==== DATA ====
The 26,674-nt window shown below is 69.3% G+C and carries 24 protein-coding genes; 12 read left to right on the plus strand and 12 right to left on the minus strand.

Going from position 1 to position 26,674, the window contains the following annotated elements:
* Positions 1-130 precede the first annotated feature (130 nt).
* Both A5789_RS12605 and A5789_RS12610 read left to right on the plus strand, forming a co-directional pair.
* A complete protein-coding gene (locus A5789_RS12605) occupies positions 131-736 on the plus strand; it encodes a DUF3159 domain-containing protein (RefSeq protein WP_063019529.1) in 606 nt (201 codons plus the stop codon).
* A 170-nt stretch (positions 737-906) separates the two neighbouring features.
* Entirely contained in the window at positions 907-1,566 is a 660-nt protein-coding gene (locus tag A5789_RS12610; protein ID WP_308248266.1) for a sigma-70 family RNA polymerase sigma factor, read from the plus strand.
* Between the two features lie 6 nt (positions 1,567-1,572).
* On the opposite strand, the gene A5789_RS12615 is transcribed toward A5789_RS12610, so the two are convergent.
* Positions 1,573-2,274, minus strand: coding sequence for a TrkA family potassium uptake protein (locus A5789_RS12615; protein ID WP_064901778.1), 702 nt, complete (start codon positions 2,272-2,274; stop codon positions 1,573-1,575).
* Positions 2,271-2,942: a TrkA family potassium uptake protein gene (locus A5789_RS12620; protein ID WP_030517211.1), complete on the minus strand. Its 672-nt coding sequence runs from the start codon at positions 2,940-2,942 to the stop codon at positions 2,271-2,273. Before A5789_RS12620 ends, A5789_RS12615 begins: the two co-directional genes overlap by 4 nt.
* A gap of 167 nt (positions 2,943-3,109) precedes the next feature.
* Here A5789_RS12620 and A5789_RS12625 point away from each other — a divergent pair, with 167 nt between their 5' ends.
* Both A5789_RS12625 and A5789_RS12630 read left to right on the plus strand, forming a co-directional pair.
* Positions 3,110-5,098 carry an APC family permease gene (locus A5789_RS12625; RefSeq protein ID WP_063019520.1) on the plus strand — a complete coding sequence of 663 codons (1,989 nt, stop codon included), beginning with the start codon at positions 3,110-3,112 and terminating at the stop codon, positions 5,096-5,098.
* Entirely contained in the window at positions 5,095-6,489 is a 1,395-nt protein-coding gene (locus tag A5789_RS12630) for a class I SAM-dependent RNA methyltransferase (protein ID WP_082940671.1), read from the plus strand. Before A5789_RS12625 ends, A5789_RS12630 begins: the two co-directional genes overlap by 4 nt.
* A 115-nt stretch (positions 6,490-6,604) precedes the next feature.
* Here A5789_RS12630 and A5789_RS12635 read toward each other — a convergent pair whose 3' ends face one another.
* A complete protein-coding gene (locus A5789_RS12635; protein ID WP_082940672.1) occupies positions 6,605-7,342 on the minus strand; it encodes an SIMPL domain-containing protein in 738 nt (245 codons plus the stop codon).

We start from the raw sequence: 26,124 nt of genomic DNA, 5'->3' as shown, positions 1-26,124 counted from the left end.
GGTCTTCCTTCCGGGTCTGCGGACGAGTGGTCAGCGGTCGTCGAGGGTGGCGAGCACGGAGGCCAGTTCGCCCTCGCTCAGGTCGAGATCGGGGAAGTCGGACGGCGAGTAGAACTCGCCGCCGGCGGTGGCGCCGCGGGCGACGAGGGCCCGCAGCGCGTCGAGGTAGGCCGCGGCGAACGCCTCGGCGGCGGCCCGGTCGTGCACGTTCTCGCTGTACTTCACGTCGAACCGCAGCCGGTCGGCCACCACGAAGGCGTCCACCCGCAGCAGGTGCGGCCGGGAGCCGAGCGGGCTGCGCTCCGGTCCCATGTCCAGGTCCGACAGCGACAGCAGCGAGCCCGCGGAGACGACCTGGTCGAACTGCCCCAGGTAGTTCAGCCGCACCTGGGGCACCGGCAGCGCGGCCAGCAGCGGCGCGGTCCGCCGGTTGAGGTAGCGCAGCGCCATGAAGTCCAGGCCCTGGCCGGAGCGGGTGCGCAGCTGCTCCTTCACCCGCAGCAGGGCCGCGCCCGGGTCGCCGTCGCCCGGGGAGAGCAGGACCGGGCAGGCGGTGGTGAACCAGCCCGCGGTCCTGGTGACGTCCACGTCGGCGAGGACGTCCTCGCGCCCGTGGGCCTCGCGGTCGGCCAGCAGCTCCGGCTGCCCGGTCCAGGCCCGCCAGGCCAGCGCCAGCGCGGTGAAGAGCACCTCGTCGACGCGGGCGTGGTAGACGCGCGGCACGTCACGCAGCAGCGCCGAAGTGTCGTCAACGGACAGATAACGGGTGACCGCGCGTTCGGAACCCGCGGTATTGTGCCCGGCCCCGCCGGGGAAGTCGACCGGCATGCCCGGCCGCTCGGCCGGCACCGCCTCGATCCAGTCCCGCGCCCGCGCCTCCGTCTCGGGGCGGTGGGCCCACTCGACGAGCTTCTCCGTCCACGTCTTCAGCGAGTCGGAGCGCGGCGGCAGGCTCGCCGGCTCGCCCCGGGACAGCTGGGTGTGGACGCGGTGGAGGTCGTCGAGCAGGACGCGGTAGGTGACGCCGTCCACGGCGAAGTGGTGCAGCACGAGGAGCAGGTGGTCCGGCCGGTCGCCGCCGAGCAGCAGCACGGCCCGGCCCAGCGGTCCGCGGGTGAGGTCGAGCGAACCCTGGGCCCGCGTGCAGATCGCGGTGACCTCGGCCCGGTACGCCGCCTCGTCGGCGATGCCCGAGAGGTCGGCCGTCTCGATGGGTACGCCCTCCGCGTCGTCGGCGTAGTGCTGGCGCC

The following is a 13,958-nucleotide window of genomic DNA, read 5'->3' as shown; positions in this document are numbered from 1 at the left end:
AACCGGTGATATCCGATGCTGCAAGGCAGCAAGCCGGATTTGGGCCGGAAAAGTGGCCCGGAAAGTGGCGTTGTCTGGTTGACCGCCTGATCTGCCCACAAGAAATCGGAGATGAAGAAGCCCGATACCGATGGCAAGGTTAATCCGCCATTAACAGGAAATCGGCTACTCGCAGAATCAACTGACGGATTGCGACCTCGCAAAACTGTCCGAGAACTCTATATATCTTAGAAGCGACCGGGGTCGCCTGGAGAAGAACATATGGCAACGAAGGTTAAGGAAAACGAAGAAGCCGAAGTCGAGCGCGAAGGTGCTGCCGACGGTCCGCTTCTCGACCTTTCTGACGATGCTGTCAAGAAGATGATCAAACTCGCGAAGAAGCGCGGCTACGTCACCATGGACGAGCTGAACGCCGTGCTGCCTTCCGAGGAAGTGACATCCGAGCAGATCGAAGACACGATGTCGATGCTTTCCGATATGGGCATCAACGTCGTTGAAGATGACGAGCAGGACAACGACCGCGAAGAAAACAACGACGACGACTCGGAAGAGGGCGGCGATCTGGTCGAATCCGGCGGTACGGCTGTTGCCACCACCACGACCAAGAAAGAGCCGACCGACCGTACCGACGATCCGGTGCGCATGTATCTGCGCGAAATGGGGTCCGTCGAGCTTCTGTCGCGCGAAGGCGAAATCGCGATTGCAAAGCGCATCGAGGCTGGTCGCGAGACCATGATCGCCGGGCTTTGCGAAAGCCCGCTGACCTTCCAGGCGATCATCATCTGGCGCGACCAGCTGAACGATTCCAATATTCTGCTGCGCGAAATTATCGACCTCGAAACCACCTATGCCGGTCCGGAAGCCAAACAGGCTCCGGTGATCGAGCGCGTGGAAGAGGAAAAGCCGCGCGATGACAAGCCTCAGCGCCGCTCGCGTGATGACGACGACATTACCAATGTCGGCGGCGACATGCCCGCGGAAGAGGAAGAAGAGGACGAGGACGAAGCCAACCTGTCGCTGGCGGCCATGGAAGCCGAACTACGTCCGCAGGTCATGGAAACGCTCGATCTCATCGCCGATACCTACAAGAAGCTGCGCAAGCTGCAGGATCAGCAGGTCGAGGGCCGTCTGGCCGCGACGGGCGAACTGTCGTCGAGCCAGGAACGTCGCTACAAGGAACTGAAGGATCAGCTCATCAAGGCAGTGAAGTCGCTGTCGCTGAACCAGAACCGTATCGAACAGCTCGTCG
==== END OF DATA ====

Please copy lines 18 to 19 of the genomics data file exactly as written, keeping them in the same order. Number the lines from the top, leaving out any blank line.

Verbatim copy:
* Here A5789_RS12630 and A5789_RS12635 read toward each other — a convergent pair whose 3' ends face one another.
* A complete protein-coding gene (locus A5789_RS12635; protein ID WP_082940672.1) occupies positions 6,605-7,342 on the minus strand; it encodes an SIMPL domain-containing protein in 738 nt (245 codons plus the stop codon).